It’s been a long road to get here, folks. Constant criticism, a strongly-worded letter from the Environmental Protection Agency, a presidential plea, and a lawsuit from 16 states is all it took for the agency to commit to quit purchasing new gas-powered delivery vehicles.
Let’s take a look inside the USPS’s plan to switch to EVs and review what it took to get here. And as an end-of-year treat, I’ve also rounded up some of my favorite Tech Review climate coverage from the year. Let’s get into it.
The obvious choice
As of 2020, transportation was the single biggest driver of climate change in the US, accounting for 27% of greenhouse gas emissions. And the US federal government operates the largest fleet in the world at 650,000 vehicles, with the USPS making up about one-third of that.
Joe Biden has made the federal fleet one of the targets of his plans for EVs, setting a goal for all new federal vehicles purchased after 2035 to be electric, with light-duty vehicles hitting that target by 2027.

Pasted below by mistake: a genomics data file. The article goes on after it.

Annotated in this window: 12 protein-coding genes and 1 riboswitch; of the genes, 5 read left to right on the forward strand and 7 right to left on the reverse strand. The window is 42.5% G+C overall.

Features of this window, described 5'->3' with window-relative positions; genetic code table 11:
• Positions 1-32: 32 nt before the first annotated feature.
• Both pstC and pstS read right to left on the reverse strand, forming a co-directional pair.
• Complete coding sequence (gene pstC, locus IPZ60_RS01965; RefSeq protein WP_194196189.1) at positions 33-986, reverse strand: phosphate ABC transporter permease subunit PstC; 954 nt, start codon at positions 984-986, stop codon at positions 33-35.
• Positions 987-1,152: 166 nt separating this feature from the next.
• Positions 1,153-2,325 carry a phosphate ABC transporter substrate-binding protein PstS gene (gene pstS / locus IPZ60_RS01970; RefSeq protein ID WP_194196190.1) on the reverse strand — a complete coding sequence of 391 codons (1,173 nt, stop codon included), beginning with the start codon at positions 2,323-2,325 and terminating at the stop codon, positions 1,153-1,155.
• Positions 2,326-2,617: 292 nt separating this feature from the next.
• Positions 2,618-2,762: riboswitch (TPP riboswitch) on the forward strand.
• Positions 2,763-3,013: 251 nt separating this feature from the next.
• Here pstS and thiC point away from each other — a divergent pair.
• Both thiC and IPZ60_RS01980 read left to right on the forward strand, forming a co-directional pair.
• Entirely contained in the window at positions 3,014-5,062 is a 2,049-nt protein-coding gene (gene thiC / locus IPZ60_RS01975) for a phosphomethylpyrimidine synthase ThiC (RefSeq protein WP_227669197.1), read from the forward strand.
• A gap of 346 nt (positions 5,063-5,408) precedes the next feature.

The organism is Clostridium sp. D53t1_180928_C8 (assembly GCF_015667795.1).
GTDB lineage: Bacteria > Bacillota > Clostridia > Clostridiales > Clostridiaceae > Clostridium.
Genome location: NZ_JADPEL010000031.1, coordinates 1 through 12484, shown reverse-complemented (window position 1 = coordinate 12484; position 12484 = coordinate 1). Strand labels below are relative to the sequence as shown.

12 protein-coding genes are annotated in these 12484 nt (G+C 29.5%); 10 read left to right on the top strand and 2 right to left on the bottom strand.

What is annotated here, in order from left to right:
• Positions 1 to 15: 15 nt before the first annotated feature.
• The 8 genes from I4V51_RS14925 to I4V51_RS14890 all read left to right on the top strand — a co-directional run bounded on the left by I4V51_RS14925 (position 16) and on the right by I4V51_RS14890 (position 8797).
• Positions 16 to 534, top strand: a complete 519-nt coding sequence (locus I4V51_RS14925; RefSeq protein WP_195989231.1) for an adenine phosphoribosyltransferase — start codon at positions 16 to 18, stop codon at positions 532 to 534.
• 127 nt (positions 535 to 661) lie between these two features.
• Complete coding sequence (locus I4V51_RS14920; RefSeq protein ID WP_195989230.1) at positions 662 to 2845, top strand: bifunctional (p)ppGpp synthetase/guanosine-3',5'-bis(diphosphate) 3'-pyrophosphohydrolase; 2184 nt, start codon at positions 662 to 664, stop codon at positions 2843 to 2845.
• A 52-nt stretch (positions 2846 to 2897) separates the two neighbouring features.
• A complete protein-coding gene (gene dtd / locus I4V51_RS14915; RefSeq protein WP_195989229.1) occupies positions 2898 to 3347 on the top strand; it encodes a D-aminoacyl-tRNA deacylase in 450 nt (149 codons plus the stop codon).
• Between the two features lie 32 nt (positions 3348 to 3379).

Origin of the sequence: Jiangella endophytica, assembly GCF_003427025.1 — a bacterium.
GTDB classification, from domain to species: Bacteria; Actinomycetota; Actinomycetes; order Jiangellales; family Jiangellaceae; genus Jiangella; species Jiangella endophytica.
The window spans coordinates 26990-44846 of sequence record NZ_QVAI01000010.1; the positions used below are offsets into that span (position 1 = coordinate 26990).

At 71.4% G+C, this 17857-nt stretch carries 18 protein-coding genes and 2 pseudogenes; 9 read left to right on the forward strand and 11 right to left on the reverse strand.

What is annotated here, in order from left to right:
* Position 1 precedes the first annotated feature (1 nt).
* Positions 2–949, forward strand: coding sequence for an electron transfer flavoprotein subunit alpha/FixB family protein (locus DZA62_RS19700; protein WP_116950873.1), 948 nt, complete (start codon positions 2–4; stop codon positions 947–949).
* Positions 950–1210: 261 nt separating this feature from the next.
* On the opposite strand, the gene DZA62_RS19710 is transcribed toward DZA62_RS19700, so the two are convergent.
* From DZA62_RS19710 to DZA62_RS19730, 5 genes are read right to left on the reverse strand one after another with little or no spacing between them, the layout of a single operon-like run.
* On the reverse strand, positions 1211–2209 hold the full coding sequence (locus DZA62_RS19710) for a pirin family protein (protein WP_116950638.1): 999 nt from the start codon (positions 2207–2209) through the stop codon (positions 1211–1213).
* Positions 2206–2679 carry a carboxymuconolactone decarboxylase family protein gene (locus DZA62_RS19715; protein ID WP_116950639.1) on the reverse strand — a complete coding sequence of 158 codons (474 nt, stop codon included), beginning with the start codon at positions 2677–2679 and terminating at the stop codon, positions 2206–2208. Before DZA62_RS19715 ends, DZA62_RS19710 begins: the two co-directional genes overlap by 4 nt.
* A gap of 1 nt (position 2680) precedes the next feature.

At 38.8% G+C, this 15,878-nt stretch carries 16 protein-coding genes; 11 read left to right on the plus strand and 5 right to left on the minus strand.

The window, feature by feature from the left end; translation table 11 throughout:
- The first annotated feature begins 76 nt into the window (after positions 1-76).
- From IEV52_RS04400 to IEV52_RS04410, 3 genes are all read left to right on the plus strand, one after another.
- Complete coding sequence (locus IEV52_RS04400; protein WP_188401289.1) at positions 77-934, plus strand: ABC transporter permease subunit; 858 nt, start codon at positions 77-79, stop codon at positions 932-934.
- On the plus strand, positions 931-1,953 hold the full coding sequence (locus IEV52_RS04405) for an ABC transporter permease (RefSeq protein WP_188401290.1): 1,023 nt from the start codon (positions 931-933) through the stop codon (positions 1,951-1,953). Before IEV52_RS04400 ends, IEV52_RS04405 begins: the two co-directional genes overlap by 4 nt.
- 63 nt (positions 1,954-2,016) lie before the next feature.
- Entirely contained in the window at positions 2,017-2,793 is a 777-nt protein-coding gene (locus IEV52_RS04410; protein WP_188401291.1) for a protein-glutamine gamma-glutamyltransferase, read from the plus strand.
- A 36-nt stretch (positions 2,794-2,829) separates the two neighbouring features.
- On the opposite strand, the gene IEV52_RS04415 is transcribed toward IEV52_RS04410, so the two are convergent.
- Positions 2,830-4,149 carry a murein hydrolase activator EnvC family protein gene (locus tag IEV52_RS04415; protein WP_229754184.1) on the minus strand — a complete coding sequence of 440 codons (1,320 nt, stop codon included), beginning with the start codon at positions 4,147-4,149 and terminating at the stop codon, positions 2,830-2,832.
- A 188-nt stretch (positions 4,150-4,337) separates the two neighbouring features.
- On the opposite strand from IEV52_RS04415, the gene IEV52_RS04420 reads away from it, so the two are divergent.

But the USPS has been marching to a different drummer. Even as the Biden administration touted plans to electrify and cut emissions, the USPS seemed to dig in its heels on plans to purchase more fossil fuel-powered vehicles. Last year, when the agency first announced a contract to replace trucks, only 10% were going to be EVs.